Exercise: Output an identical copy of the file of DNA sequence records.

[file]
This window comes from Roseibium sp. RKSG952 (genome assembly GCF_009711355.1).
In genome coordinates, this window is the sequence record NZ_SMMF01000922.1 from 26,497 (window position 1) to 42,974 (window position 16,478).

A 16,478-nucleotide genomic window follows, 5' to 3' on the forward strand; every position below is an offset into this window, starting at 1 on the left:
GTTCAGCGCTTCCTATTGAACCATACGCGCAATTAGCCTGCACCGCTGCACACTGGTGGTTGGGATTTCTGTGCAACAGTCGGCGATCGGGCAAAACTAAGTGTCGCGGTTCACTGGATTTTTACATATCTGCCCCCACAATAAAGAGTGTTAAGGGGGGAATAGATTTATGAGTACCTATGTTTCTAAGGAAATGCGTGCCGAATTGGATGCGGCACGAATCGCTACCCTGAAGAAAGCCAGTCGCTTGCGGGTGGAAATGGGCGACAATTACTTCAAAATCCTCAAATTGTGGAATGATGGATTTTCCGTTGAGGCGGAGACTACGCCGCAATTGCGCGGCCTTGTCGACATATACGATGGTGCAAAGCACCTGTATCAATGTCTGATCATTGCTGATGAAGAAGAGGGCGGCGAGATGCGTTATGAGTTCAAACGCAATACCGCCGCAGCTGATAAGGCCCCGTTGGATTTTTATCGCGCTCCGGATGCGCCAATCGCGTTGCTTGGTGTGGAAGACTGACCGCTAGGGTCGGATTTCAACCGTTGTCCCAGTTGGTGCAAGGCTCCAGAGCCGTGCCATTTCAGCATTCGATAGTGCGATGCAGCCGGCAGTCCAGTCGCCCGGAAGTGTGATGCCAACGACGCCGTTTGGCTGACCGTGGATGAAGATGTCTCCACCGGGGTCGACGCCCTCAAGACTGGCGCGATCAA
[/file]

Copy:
This window comes from Roseibium sp. RKSG952 (genome assembly GCF_009711355.1).
In genome coordinates, this window is the sequence record NZ_SMMF01000922.1 from 26,497 (window position 1) to 42,974 (window position 16,478).

A 16,478-nucleotide genomic window follows, 5' to 3' on the forward strand; every position below is an offset into this window, starting at 1 on the left:
GTTCAGCGCTTCCTATTGAACCATACGCGCAATTAGCCTGCACCGCTGCACACTGGTGGTTGGGATTTCTGTGCAACAGTCGGCGATCGGGCAAAACTAAGTGTCGCGGTTCACTGGATTTTTACATATCTGCCCCCACAATAAAGAGTGTTAAGGGGGGAATAGATTTATGAGTACCTATGTTTCTAAGGAAATGCGTGCCGAATTGGATGCGGCACGAATCGCTACCCTGAAGAAAGCCAGTCGCTTGCGGGTGGAAATGGGCGACAATTACTTCAAAATCCTCAAATTGTGGAATGATGGATTTTCCGTTGAGGCGGAGACTACGCCGCAATTGCGCGGCCTTGTCGACATATACGATGGTGCAAAGCACCTGTATCAATGTCTGATCATTGCTGATGAAGAAGAGGGCGGCGAGATGCGTTATGAGTTCAAACGCAATACCGCCGCAGCTGATAAGGCCCCGTTGGATTTTTATCGCGCTCCGGATGCGCCAATCGCGTTGCTTGGTGTGGAAGACTGACCGCTAGGGTCGGATTTCAACCGTTGTCCCAGTTGGTGCAAGGCTCCAGAGCCGTGCCATTTCAGCATTCGATAGTGCGATGCAGCCGGCAGTCCAGTCGCCCGGAAGTGTGATGCCAACGACGCCGTTTGGCTGACCGTGGATGAAGATGTCTCCACCGGGGTCGACGCCCTCAAGACTGGCGCGATCAA